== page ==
But, thank God!--there are many large religious, benevolent, and temperance societies in America, composed entirely of Irishmen and their sons. It is true that some of the most degraded men upon this great Continent are natives of Ireland, but it is also a fact that some of the best, noblest, most intelligent citizens of America are Irishmen.
     The one great fault here, as at home, is love of intoxicating drinks. No doubt, want and misery engendered that vice amongst our people in "the old country;" but unfortunately, it follows many over here, and some men who possess qualities that might have raised them to a high position in the great country have fallen in the dust through their inordinate love for liquor. No men seem to be more successful in their worldly pursuits than good, intelligent Irishmen, and it is a common remark in this country that if they all could overcome their love for strong drinks, they would be the leading men of America.
     The finest type of men on this Continent are the sons of Irishmen born here. I speak of them, abstracting

35

from their religious tendencies. They possess all the noble qualities of the Celt, together with the independent energetic spirit of the American. But it must be admitted that many of them are sadly deficient in knowledge of the truths of our holy religion; and consequently careless in the fulfilment of the duties imposed upon her children by our Holy Church. One great cause of this ignorance of religion, and carelessness in the great affair of the salvation of the soul, can be traced to public schools. These schools are numerous in all the States of the Union, and are well supported, the teachers being paid by the State. A special tax--called "the school tax"--is imposed upon all the people, and brings in a large amount of money.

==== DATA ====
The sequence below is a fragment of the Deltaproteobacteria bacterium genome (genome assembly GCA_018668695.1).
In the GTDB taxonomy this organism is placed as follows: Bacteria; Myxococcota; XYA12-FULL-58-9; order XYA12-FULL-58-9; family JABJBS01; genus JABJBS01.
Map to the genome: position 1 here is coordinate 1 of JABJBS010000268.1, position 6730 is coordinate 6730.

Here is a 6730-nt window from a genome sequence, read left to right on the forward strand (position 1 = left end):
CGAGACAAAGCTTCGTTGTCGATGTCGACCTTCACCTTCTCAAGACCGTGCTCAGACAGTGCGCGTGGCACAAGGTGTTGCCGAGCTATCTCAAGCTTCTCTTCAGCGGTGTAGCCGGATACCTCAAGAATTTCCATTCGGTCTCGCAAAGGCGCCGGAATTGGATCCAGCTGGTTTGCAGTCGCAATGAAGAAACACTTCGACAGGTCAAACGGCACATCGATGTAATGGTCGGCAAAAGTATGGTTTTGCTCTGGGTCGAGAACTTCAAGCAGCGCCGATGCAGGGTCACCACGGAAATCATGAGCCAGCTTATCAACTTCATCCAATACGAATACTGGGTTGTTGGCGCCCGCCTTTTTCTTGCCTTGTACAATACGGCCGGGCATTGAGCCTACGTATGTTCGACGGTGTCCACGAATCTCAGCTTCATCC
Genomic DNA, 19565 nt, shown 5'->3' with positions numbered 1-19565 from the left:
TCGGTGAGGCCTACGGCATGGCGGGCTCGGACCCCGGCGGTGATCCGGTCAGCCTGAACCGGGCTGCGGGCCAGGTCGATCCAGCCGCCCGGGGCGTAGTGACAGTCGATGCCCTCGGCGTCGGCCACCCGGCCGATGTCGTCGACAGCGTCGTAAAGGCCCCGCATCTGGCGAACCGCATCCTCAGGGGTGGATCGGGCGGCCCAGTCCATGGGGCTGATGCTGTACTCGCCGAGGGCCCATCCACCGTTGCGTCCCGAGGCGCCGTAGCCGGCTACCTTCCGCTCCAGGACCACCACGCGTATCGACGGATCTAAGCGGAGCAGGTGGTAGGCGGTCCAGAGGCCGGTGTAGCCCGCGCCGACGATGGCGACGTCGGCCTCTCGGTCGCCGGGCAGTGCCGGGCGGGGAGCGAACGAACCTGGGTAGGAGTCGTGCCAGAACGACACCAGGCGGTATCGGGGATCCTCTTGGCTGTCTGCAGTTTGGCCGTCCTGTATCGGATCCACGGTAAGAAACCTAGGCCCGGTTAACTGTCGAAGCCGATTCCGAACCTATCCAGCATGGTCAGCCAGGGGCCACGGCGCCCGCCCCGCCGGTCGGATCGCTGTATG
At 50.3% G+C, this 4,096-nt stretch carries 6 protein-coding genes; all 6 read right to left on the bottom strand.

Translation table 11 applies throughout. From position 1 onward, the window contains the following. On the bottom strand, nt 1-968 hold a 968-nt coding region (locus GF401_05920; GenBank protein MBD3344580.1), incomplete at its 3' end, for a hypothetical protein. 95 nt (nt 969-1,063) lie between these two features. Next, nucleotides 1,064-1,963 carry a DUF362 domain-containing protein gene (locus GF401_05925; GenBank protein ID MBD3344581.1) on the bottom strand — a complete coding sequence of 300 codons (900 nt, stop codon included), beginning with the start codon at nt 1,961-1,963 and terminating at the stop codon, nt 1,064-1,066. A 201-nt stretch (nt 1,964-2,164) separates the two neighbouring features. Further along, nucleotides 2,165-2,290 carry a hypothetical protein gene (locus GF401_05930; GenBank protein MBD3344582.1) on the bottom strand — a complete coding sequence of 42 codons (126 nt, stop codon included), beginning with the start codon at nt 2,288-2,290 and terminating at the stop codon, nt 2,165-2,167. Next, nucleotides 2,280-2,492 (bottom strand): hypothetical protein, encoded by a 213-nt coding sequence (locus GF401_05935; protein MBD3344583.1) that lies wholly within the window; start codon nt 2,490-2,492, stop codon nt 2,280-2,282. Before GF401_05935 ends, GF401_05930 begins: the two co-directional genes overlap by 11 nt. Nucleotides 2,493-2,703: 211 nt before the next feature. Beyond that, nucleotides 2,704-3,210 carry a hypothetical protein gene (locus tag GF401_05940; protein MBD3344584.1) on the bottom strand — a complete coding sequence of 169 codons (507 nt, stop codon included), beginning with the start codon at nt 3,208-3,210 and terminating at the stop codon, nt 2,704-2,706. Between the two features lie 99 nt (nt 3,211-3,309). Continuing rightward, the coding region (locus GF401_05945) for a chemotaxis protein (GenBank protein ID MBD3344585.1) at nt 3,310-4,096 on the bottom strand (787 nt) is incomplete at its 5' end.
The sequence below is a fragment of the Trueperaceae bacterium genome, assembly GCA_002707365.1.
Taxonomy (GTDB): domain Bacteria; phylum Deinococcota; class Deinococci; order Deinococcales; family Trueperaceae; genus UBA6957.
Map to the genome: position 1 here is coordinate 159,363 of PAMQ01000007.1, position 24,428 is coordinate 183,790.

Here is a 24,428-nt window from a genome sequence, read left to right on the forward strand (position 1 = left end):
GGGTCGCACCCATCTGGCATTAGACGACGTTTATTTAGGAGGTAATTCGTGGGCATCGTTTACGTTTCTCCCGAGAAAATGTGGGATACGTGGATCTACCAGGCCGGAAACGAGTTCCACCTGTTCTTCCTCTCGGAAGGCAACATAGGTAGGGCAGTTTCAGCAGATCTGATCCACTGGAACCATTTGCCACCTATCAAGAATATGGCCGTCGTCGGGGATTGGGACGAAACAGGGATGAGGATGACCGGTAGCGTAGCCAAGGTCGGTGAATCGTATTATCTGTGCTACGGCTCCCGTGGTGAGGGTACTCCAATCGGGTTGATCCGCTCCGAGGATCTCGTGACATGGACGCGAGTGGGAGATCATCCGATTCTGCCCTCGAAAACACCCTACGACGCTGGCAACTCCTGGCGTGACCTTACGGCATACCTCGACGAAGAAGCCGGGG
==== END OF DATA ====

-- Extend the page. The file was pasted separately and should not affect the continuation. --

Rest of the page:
I do not intend to explain the whole school system of the States; I merely wish to draw attention to one point. Children of every religion, and children of no religion--Jews and Pagans and Christians‚-all attend these schools, and from one end of the year to the other the name of Almighty God is never uttered by the teachers. As a consequence, children of Catholic parents learn bad habits and care little about religion, if a watchful eye at home is not fixed upon them. These schools deserve the title that the great Archbishop MacHale prefixed to some colleges in Ireland--they are truly "Godless."
     The Catholic bishops and priests of America perceive the danger to the faith of the rising generation from the godless teachings of these public schools, and are making earnest efforts to provide proper teaching for the little ones of Christ. Catholic parochial schools exist in many dioceses--some of which are conducted by the Christian Brothers and other religious bodies; many are carried on by lay teachers, under the superintendence of parochial clergy.
     But what we have to contend with the school tax. The school tax is an injustice in this free country. Catholics are obliged to pay this tax for the support of

36